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News consumption of Americans & how it affects journalism

Jul 9, 2013

7fd726ce49 64234 small News consumption of Americans & how it affects journalism  photo

How do you get most of your news? The internet? Television? Radio?; Credit: Reut C/Flickr

Since you’re reading this on the Internet, it may sound odd to learn that television is still the main source of news for the majority of Americans – 55% according to Gallup polling. It’s not just the retiree demographic either. Half of adults aged 18 to 29 and half aged 30 to 49 told Gallup they turn to TV as their primary source for news. The Internet came in next as a main source of news for 21% of Americans. Nine percent said newspapers and just six percent cite radio, but those who do skew highly educated.

But how do people define news? Do talk shows count? Also, how much original reporting is being done for television and Internet outlets? Historically, newspapers have  worn out the most shoe leather while reporting on the day-in and day-out of our world. How will that continued deterioration of print readership affect journalism in the U.S.?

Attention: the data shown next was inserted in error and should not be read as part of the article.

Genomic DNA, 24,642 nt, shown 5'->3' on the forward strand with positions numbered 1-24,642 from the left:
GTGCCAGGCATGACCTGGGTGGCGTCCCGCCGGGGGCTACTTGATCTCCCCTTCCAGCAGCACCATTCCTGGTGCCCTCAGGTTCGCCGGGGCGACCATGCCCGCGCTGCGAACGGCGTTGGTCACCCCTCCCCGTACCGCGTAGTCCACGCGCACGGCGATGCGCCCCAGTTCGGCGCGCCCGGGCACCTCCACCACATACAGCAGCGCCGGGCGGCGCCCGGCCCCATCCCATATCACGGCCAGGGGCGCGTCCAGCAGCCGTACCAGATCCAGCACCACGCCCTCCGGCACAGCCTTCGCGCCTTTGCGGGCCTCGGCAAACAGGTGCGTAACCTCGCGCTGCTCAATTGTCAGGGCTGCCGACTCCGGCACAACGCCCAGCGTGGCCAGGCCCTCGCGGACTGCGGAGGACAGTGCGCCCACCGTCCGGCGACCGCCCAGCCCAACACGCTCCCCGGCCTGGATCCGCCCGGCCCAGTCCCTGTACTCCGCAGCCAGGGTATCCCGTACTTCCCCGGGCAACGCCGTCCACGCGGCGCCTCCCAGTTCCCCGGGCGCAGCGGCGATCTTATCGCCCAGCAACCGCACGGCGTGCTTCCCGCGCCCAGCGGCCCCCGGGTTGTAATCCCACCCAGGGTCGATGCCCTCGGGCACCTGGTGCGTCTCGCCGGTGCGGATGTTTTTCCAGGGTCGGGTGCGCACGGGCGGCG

Guests:

Frank Newport, Editor-in-Chief of Gallup

Jeff Sonderman,  Deputy Director, American Press Institute

 News consumption of Americans & how it affects journalism  photo

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